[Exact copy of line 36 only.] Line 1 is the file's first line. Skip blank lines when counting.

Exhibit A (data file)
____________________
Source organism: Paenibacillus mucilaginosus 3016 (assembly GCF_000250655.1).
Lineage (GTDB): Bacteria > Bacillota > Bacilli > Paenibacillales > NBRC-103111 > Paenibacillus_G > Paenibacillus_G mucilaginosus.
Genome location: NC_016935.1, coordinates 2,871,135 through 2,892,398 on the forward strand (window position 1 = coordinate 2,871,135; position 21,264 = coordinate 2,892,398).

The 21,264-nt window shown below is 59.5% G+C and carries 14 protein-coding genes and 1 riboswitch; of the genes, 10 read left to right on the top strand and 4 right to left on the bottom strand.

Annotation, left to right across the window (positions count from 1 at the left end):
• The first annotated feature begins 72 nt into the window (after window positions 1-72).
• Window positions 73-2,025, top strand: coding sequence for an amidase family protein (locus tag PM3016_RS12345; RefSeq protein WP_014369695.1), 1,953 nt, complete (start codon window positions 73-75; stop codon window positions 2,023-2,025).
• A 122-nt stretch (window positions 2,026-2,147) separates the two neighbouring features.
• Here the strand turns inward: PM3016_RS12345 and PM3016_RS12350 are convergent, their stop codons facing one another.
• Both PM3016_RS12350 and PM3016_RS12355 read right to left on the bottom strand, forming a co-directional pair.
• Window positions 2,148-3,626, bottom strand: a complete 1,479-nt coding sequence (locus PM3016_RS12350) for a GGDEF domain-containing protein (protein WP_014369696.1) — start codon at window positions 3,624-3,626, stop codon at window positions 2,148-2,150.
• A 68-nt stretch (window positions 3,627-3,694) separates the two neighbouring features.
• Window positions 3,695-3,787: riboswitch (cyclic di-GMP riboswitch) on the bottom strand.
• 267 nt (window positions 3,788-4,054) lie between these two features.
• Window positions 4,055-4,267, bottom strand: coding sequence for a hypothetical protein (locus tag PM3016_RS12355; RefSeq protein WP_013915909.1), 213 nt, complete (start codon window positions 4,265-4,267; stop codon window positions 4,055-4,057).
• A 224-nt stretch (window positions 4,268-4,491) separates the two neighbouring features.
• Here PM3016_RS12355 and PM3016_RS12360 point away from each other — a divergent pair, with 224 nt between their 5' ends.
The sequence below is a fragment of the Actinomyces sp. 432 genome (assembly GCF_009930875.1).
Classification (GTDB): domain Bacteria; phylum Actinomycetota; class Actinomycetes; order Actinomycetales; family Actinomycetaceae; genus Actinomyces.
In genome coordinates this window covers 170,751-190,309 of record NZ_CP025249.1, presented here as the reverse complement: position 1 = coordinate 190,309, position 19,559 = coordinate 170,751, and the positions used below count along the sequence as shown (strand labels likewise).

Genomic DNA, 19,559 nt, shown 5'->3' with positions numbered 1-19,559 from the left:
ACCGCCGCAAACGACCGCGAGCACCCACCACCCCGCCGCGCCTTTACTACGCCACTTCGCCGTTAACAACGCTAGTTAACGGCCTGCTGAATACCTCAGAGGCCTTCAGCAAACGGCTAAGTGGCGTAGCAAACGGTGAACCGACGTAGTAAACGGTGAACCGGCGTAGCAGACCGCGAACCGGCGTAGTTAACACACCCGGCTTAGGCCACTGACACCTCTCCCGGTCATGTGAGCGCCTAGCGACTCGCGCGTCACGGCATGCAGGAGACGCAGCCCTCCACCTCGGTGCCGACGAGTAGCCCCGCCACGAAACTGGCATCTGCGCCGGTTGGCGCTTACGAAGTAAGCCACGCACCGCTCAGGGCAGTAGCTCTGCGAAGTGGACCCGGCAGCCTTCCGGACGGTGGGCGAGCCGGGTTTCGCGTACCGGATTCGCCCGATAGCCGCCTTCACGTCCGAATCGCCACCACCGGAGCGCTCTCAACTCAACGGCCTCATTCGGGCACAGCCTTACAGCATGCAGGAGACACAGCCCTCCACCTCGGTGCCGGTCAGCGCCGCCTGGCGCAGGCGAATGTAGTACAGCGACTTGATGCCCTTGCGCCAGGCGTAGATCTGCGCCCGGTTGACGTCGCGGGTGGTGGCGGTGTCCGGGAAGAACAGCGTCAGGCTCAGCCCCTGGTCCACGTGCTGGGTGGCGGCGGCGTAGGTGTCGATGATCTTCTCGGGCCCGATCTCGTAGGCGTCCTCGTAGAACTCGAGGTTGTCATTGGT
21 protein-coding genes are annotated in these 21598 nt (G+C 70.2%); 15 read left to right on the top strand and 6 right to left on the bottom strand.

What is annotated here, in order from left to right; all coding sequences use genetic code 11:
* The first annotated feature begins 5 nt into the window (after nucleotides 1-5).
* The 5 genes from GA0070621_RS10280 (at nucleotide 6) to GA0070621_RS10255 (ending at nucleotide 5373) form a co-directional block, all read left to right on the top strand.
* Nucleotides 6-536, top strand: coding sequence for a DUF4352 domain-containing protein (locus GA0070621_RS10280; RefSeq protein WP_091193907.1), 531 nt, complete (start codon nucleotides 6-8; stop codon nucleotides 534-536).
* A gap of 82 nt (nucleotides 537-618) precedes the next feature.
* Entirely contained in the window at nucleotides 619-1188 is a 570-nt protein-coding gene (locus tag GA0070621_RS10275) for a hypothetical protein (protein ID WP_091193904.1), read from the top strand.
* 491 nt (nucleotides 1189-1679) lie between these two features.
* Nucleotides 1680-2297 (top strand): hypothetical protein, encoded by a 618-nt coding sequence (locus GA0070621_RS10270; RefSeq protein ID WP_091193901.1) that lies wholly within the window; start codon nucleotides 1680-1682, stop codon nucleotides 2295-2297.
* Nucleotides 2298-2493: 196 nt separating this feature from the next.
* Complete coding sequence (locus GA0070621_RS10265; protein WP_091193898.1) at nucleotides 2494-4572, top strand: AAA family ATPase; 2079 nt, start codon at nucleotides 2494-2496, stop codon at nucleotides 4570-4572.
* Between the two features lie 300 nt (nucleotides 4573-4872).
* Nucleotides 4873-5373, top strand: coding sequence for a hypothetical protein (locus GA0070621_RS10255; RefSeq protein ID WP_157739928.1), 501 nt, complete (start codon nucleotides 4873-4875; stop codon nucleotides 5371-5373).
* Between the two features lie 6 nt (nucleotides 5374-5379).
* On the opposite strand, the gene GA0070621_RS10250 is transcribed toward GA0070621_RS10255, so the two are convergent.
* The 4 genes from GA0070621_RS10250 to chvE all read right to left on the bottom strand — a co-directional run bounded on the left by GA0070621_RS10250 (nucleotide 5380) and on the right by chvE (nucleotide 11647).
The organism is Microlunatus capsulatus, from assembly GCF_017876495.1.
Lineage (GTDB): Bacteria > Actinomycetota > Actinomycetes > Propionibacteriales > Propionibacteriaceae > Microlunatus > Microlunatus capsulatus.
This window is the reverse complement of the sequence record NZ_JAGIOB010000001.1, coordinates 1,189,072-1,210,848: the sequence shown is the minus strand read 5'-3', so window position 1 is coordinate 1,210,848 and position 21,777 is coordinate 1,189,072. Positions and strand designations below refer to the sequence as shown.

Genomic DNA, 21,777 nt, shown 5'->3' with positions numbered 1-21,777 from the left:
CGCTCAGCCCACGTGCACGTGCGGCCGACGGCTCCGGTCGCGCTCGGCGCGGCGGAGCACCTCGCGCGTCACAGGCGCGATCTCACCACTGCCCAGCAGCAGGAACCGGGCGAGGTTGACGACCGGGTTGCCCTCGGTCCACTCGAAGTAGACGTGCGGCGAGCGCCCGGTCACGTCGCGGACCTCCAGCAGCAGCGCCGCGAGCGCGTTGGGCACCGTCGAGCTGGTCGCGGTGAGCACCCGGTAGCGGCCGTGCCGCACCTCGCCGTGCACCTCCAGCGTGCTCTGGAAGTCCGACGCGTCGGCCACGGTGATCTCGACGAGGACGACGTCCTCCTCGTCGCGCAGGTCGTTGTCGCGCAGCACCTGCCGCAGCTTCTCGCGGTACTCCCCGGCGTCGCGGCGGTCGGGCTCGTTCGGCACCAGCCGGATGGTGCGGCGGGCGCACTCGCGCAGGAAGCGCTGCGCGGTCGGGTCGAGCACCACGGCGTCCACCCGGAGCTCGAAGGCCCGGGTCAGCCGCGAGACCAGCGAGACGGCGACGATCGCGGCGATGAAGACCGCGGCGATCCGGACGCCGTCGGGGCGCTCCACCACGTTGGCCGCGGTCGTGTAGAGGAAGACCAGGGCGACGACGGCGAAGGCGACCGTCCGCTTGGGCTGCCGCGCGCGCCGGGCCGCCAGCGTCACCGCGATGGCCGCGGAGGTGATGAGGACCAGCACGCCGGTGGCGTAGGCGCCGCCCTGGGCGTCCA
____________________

* Between the two features lie 6 nt (nucleotides 5374-5379).